I live in a literary area. Well, I would, wouldn't I? I didn't even realize it was famous for its storytellers until after I'd moved to this neighbourhood, but I probably gravitated here thanks to a psychic paranormal DNA-cum-fate thing.
I've already told you about the temple for dead stories and the origin of senryū (satirical haiku), and here's yet another story about stories: this one focuses on rakugo and a white dog that wanted to be human.
Wikipedia describes rakugo as follows:
Rakugo (落語, literally "fallen words") is a Japanese verbal entertainment. The lone storyteller (rakugoka) sits on a stage, called a kōza. Using only a paper fan (sensu) and a small cloth (tenugui) as props, and without standing up from the seiza sitting position, the rakugo artist depicts a long and complicated comical story. The story always involves the dialogue of two or more characters, the difference between the characters depicted only through change in pitch, tone, and a slight turn of the head.
Rakugo was popular in Edo, and many storytellers lived in the shitamachi (the area where I live now). You bump into interesting historical titbits around every corner, for example, this:
It's a statue of a Hokkaidō Inu, a breed that's probably best personified by Kai-kun, otherwise known as Otōsan in the Softbank commercials.
|Kai-kun, the father in the Softbank commercials.|
Photo credit: Wikipedia.
Kai-kun is famous, but he's not the first Hokkaidō Inu celebrity. That honour belongs to a dog called Shiro (白), who was immortalized in a rakugo called Moto Inu (元犬). Shiro lived at an old shrine called Asakusa Kuramae Hachiman Jinja, which was an off-shoot of Kyoto's famous Iwashimizu Hachiman-gū. He was a beautiful dog with a pure white coat.
Everybody admired him and told him that he was beautiful. "Shiro, you're so perfect that you'll be reincarnated as a human being," his fans predicted. All this adoration went to Shiro's head, and he decided that he wanted to be a man not in his next life, but in this life.
|Shiro was a very handsome fellow!|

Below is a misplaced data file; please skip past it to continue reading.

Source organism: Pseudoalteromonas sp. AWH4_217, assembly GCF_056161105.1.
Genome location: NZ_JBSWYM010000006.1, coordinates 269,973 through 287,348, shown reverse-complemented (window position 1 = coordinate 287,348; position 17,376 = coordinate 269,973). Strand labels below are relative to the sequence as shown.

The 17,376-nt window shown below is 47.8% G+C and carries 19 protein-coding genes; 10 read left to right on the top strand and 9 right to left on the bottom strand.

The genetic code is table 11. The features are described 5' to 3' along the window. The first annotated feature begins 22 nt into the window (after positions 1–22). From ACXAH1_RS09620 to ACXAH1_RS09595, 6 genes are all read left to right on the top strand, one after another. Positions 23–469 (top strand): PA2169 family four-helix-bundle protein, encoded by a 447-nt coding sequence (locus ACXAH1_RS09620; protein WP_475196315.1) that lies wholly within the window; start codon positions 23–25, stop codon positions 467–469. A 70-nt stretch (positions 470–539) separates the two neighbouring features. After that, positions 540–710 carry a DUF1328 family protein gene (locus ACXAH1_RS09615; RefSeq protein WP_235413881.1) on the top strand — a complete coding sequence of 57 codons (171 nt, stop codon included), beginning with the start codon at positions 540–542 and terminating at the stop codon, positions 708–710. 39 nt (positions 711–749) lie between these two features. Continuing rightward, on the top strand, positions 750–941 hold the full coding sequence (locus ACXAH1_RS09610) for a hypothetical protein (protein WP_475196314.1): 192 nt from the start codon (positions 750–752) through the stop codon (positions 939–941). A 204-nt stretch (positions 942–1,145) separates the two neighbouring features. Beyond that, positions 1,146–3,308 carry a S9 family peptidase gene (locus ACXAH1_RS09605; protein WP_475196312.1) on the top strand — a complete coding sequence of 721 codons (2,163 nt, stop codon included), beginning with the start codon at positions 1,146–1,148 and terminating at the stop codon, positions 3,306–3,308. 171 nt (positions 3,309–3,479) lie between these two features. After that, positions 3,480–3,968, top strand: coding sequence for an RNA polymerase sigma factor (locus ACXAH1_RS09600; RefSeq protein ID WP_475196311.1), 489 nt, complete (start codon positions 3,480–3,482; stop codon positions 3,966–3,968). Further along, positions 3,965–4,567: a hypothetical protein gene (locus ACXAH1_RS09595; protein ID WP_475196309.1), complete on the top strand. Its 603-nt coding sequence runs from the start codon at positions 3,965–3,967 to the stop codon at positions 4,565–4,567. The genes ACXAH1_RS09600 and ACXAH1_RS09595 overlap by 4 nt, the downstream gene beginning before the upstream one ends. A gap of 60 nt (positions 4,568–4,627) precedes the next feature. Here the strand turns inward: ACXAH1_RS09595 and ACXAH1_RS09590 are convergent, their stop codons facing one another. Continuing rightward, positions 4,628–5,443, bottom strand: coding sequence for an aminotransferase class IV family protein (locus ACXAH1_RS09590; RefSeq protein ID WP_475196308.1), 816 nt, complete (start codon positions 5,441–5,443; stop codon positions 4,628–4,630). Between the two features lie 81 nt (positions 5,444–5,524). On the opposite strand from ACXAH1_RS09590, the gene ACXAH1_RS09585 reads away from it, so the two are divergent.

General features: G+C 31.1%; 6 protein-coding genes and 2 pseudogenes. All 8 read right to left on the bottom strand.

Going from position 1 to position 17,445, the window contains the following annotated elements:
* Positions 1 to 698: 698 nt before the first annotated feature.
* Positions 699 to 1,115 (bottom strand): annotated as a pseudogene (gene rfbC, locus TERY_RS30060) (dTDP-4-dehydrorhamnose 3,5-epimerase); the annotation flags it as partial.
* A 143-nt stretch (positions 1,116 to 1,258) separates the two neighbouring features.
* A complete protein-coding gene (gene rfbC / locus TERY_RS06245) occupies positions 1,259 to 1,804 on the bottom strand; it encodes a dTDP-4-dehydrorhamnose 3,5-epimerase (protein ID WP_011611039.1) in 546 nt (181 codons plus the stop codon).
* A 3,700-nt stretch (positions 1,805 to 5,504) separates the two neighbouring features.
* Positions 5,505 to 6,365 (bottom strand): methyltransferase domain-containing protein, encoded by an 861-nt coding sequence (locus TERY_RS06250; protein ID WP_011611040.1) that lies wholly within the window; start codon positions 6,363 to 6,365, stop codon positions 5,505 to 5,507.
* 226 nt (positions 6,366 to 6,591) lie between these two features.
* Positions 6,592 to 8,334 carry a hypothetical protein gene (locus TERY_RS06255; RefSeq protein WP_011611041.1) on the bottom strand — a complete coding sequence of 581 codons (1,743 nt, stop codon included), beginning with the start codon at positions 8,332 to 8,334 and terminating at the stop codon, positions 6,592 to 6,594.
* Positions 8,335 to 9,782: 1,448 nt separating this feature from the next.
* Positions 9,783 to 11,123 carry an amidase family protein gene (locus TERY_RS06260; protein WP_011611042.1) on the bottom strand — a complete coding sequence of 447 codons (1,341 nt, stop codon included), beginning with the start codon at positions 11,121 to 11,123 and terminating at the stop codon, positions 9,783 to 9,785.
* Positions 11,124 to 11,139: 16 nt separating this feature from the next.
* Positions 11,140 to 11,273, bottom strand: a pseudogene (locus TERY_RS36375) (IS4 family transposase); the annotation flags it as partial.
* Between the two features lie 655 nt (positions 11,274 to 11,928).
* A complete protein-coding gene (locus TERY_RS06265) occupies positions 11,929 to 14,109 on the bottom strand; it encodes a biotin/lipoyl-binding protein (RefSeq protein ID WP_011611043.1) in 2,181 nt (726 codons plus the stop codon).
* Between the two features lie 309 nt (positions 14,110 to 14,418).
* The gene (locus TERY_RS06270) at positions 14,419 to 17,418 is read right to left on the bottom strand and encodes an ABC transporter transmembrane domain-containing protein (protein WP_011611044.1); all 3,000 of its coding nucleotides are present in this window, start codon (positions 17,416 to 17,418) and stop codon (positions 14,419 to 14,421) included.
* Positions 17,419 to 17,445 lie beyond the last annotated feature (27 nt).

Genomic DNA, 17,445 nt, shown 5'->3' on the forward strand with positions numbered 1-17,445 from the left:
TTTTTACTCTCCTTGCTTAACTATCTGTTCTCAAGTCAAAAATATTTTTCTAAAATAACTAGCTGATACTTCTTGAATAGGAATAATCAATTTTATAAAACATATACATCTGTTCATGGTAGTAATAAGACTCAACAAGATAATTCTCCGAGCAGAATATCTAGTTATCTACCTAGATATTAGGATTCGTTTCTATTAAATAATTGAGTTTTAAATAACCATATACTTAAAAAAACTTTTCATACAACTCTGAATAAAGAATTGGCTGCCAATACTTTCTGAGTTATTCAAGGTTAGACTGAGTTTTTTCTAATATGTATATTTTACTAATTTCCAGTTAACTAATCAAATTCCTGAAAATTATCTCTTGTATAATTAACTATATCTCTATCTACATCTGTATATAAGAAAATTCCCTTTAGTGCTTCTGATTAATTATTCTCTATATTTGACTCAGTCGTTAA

So he prayed and prayed and prayed, and … the gods listened. They granted him his wish: his beautiful white coat disappeared and he became as buck-naked as a human, but he was still a dog.
You can imagine the comic potential in this story, and how funny it could be in the words of a master storyteller.
Asakusa Kuramae Hachiman Jinja (established in 1694) still exists, but it's been merged with other places of worship, relocated and renamed. Nowadays it's known as Kuramae Jinja (蔵前神社), and you'll find it in a small side street in Kuramae 3-Chōme.
The shrine remembers Shiro and honours rakugo with a statue of a Hokkaidō Inu that was sculpted by Kitagō Satoru (北郷 悟), a professor at the Tokyo University of the Arts.
His model was a dog called Nana-chan. I found Nana-chan's photo on the shrine's website (link).
Further Googling uncovered a website that shows the unveiling of the statue in 2010, which was attended by Nana-chan. Look! Aww!
I also found this lovely story about a female rakugo artist. Edit added on 6 July: Thanks to Sarah, I've also learned that there's a British woman, Diane Orrett, who performs rakugo in both Japanese and English. (See comments below.)
Finally, two videos of a rakugo artist performing Shiro's story, which I've embedded at the end of the post.
This post is dedicated to my favourite dog, Sox, a Shiba Inu that belongs to Dru. You can see a photo of Sox and Sky Tree here.
|Shiro's statue next to the torii at Kuramae Jinja|
|Detail at Kuramae Jinja|
|Detail at Kuramae Jinja|